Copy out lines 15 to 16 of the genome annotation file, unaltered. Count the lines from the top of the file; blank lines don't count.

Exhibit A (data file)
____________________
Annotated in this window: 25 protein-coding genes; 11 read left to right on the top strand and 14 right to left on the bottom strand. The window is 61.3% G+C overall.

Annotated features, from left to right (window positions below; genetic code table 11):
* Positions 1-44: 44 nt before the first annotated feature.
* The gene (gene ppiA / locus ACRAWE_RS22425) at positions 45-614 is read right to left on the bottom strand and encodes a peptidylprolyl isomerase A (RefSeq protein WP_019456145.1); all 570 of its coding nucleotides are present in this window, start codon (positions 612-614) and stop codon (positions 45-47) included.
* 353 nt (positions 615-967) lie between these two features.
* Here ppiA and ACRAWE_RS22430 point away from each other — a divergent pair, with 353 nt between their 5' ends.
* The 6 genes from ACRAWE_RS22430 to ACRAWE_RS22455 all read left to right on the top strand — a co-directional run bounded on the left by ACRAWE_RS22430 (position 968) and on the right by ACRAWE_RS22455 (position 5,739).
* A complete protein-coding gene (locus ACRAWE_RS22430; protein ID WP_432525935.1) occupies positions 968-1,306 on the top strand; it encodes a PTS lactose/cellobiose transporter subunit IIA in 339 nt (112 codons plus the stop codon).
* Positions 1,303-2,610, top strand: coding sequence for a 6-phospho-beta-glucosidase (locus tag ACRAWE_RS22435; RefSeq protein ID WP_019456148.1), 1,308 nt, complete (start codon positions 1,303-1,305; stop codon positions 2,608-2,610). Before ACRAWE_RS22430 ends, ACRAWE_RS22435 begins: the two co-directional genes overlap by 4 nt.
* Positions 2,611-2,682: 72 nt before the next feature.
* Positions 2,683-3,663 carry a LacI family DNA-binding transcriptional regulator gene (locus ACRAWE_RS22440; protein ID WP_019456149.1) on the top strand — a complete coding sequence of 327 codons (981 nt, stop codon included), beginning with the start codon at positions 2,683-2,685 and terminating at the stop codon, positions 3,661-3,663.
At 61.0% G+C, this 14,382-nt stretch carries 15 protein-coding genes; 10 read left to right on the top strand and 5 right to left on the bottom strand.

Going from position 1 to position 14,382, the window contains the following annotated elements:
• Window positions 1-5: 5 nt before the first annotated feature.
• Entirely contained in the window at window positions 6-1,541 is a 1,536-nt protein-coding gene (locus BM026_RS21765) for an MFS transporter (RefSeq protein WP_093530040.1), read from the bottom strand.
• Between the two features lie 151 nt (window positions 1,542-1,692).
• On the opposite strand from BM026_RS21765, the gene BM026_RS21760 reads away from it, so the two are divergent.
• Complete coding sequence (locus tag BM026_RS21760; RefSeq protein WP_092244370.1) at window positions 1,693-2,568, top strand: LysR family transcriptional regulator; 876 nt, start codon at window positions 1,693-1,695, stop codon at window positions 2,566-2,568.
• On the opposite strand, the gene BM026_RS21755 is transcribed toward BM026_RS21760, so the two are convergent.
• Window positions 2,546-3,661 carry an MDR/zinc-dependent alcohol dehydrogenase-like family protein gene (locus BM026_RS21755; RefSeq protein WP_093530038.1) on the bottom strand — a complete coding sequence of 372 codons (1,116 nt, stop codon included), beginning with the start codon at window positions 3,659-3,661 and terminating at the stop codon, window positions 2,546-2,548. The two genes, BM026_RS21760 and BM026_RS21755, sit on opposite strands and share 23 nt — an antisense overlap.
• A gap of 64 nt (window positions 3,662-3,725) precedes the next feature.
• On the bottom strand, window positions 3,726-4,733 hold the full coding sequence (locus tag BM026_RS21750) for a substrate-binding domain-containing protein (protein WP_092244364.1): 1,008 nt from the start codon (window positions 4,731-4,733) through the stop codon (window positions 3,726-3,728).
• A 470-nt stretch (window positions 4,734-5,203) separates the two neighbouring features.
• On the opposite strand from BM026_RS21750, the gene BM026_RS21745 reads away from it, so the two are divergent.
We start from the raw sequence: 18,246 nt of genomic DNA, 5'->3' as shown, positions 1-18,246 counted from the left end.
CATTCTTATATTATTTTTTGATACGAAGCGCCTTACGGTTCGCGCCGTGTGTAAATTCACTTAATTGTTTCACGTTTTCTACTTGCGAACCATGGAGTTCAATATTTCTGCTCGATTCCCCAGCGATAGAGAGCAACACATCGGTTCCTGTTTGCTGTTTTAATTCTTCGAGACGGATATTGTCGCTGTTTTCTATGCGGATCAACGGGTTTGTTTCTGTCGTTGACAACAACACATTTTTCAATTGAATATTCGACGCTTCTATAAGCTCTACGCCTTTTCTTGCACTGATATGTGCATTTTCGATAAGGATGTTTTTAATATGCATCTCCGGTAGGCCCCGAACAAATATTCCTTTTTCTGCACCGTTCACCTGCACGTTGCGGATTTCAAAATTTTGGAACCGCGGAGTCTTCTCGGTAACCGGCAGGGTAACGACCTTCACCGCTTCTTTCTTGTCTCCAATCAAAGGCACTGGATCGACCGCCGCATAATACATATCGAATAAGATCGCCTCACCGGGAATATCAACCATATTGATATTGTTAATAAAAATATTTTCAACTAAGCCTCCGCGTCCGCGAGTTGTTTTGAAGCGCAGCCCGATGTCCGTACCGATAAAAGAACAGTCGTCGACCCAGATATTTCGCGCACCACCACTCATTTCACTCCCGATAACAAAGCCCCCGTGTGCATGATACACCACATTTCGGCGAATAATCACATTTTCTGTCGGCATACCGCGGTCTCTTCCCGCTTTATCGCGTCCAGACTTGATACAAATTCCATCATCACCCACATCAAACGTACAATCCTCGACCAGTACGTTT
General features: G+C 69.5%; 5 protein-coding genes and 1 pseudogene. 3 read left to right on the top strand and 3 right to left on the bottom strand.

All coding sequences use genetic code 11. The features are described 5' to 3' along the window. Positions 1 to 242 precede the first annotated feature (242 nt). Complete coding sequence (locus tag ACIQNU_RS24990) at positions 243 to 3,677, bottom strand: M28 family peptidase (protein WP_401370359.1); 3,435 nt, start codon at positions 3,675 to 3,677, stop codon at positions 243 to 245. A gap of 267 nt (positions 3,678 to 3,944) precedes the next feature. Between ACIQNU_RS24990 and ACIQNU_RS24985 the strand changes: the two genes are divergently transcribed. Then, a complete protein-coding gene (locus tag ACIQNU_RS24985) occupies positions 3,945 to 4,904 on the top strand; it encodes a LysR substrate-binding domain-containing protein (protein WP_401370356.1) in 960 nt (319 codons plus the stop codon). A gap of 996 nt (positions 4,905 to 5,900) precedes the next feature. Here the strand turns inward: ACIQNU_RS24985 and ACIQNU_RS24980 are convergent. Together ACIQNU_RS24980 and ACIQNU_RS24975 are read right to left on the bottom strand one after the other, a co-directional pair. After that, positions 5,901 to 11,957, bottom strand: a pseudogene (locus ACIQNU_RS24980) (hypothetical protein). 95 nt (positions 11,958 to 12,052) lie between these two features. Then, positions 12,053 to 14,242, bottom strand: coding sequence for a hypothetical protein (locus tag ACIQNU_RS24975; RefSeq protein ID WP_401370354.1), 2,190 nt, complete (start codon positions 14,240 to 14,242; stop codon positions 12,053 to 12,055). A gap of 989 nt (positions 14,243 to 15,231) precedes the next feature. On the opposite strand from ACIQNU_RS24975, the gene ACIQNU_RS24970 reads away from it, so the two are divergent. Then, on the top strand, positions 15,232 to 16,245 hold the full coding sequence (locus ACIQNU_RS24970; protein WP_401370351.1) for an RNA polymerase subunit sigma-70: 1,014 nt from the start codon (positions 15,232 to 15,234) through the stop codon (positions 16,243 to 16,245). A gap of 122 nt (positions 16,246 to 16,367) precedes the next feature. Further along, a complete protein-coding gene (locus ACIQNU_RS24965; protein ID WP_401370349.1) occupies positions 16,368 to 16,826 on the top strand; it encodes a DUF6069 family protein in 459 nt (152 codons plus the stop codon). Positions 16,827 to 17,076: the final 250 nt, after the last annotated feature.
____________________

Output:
• Entirely contained in the window at window positions 6-1,541 is a 1,536-nt protein-coding gene (locus BM026_RS21765) for an MFS transporter (RefSeq protein WP_093530040.1), read from the bottom strand.
• Between the two features lie 151 nt (window positions 1,542-1,692).